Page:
Quick! Check your pockets. Do you have all of your personal belongings?
At some point in our lives, we all likely have felt the rush of panic that comes with misplacing important personal items like keys, cash, identification or credit cards.
That sinking feeling in your stomach can be overwhelming, but fear not. You may have a safety net in place that you didn’t even know about that can help you push “pause” while attempting to remedy the situation.
Credit card issuers have developed a way to alleviate at least a little bit of that stress by giving individual members the ability to freeze activity on their card with the simple click of a button.
Credit card freezes are an increasingly popular way to secure your card in the event it is misplaced, prevent stolen cards from being used and even manage personal spending.
What Does It Mean to Freeze a Credit Card and Why Would I Want to Do That?
A credit card freeze is a quick way to inform your credit card company that you would like them to temporarily halt transactions such as new point-of-sale purchases or cash advances.
You’re going to want to request this action via the card issuers’ phone app, website or customer service line if you find yourself unable to locate your credit card and are afraid that you’re exposed to potential fraudulent or unauthorized transactions.
The credit card freeze process is quick and efficient, with most card issuers offering it free of charge with the ability to “freeze” and “unfreeze” the account within a matter of seconds, if needed.
That can be a pretty handy asset if you’re prone to misplacing your wallet, have children who sometimes use your card, are going on vacation and want peace of mind while you’re away, or are a frequent traveler who worries about losing something along the way.
How Can I Freeze My Credit Card?
First, check with your individual card provider to see if a credit card freeze is an option for you. Once you figure out that your account is eligible for this process, there likely will be a few different ways you can freeze the account.
I checked major card providers Discover and American Express to better understand the freezing process. Both offer the ability to freeze your card via their phone apps (iOS or Android), website or by telephone.
Each of these methods will require that you sign in to your account with the proper credentials, but it’s actually pretty easy from there.
On the Discover app, the “Freeze Account” option is located on the landing page upon successful log-in. From there, the following screen will give you the option to freeze the account:
On the American Express website, you can freeze your account by clicking on the “Account Services” tab and then finding the “Freeze Card” option under the “Card Management” heading. Here’s a look at the process for American Express:
Which Credit Card Companies Allow Freezing a Credit Card?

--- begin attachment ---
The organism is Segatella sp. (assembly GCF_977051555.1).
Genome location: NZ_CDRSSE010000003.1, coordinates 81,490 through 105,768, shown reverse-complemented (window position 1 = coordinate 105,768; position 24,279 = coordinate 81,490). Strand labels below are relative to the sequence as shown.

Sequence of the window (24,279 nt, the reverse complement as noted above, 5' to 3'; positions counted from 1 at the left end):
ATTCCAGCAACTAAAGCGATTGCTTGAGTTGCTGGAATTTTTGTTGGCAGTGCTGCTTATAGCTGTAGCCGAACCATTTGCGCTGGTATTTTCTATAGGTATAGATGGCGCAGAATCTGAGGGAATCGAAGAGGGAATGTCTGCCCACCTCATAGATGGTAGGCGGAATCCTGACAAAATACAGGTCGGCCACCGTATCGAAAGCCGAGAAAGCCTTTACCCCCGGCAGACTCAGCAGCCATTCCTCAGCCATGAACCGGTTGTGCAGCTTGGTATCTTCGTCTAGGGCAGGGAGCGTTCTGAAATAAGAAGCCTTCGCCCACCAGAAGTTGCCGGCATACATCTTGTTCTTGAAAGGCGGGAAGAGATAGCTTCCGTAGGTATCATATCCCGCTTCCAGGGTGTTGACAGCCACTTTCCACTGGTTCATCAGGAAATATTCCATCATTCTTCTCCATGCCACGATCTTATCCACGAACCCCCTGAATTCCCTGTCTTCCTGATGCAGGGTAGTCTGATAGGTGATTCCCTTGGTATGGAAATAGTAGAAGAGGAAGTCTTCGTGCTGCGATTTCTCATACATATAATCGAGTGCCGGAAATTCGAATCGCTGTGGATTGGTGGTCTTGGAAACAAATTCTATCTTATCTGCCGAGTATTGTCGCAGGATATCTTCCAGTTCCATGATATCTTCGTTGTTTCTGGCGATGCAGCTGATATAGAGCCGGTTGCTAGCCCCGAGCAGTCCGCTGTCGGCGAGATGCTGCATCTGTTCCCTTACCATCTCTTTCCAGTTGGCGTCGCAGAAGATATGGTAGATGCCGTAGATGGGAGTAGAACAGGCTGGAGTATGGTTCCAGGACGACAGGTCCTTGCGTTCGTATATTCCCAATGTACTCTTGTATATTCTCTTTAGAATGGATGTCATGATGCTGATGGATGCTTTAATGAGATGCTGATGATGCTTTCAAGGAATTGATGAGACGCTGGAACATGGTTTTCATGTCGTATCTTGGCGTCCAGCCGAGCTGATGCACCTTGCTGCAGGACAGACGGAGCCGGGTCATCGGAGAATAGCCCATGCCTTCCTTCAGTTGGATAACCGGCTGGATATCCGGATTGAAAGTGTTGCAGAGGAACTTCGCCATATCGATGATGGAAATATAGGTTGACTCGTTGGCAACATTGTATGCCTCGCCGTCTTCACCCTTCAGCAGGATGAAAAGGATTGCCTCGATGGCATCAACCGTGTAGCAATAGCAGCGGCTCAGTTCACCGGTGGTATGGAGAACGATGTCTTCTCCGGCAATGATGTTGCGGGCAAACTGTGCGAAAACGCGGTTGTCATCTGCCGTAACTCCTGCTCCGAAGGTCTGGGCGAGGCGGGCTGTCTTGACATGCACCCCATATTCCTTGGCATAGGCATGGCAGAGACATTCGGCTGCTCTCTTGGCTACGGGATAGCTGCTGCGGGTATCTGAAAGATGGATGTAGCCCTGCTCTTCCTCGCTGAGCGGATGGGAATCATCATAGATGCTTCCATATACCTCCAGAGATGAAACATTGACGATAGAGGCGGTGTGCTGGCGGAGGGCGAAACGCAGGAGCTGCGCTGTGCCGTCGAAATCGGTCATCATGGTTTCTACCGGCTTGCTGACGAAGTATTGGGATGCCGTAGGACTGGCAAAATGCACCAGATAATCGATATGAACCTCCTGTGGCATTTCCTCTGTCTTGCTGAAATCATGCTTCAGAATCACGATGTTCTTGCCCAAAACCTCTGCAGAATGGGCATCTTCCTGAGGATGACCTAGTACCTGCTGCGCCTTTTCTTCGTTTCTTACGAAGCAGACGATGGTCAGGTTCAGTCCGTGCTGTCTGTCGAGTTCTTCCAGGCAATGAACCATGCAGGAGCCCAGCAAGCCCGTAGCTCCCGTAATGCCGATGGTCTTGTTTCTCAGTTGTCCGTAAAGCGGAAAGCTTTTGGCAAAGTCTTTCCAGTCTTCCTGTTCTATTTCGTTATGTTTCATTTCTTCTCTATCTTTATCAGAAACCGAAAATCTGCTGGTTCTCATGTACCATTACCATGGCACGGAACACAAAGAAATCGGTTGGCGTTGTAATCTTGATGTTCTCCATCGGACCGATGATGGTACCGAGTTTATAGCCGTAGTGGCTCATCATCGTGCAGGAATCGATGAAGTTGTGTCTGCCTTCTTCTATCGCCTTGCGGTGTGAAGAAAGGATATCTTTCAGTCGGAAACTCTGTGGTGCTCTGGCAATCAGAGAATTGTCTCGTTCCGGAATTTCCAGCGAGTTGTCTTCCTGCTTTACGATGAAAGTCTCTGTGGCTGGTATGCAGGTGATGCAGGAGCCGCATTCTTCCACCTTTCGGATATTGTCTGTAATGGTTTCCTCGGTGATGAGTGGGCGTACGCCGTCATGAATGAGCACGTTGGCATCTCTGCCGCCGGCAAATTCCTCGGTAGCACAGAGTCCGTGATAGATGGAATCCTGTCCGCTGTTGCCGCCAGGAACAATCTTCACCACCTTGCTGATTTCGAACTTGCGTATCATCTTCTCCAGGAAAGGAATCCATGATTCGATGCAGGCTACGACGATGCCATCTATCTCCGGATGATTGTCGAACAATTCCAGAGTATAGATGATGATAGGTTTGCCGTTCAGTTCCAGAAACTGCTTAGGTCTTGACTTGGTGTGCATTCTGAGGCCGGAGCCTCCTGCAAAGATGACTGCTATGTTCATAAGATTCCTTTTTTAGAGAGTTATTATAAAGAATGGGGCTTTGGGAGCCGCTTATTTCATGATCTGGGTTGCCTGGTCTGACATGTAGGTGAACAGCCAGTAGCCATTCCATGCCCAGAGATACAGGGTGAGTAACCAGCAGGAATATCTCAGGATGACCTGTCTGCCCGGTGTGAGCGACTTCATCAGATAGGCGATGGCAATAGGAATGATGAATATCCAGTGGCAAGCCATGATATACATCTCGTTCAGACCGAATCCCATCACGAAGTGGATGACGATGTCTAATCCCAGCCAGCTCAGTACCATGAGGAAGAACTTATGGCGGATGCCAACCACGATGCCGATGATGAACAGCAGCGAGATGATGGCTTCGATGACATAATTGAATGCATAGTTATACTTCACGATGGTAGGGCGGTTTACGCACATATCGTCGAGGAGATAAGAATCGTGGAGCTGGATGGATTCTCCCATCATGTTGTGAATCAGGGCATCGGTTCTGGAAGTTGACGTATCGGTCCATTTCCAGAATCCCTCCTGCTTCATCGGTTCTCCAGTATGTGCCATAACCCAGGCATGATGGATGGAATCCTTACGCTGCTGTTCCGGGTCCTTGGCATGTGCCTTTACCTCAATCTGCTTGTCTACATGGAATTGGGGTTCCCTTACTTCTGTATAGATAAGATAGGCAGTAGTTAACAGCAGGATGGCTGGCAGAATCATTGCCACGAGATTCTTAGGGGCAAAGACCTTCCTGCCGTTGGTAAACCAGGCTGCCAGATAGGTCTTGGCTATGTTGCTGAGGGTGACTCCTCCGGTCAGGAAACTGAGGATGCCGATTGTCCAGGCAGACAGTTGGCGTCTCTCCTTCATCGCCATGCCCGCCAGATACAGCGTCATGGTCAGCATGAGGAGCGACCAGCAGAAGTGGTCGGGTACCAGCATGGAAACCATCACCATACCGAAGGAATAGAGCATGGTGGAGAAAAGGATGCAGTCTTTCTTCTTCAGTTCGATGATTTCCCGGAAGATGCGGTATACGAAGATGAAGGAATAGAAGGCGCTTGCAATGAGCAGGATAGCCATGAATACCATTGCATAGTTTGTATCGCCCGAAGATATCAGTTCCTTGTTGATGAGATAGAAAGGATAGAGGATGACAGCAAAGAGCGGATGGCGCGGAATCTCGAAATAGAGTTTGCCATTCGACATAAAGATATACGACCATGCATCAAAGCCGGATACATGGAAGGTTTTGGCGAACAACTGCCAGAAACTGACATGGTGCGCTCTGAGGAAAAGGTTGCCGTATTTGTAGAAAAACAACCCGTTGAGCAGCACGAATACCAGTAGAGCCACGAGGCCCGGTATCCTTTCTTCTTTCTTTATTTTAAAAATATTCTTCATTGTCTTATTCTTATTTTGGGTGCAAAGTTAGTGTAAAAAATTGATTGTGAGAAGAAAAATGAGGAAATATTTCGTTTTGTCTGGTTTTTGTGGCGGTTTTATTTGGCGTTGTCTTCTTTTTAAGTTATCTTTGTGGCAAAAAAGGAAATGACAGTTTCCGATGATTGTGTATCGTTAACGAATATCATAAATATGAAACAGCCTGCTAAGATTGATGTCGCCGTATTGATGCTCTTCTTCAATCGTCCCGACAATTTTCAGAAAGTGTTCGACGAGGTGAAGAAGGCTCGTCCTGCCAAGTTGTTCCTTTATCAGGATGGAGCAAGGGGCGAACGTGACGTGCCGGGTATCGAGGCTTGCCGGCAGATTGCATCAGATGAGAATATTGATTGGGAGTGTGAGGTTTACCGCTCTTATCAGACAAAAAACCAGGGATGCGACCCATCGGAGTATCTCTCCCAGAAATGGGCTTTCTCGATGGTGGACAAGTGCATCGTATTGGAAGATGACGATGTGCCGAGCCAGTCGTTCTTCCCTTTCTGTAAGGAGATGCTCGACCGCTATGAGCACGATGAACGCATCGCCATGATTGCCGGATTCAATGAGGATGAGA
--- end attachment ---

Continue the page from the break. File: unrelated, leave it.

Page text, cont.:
The following credit card issuers offer the ability to freeze or lock your card. The link attached to each should give you more information on the process for each issuer, as best practices for freezing a card may vary by provider:
- American Express
- Bank of America
- Capital One
- Navy Federal
- Wells Fargo
Ultimately, you should contact your credit card provider to inquire about the availability of this service for your account.
Some Important Things to Know Before Choosing to Freeze Your Credit Card
Ready to get started using the credit card freeze option with your personal accounts? Great. But before you start, here are a few things to remember along the way:
A Freeze Doesn’t Stop All Transactions
With most credit card companies, freezing your card does not necessarily lock all transactions from being processed.
Both American Express and Discover warn that the freeze is primarily on point-of-sale or one-time uses of the card. If you have charges that are classified as recurring, those will continue to be processed as usual even if your card is frozen.
Regularly scheduled charges like online subscriptions should be monitored closely. They may require more action than just freezing the card if you’re trying to shut off all transactions to the account.
It also is possible to complete some online wallet transactions with some accounts even though the card is frozen.
A Credit Card Freeze Is Different Than a Credit Freeze or a Credit Lock
While the terminology is close, there is an important distinction between freezing your card and freezing your credit.
Freezing your credit involves restricting access to your credit reports. This is done through the major credit bureaus and it likely will result in the inability to have a new credit account opened in your name.
This process is completely unrelated to credit card freezes, which only involve temporarily restricting the use of an existing credit card.
There May Be a Time Limit on Your Card Freeze
While most card companies will allow you to freeze and unfreeze (lock and unlock) the account in real time, it is intended to be a temporary status for the card.
American Express says that it will automatically unfreeze a card after seven days, for example.
Final Thoughts on Credit Card Freezes
This is a convenient, easy-to-use tool that you should seek to have in your financial arsenal.
Most credit card companies are offering this as a free service because in the long run it also saves them money in settling fraudulent activity if you’re proactive about freezing your card during uncertain times.
Given the temporary nature of a freeze and the ease in which you can unfreeze an account, it is a good idea for consumers to participate at some level.
Your individual threshold for when it is appropriate to freeze your card will inevitably vary based on personal circumstances and financial experience. Spending 10 or 15 minutes to familiarize yourself with the process for your cards now could save you a lot of headaches in the future.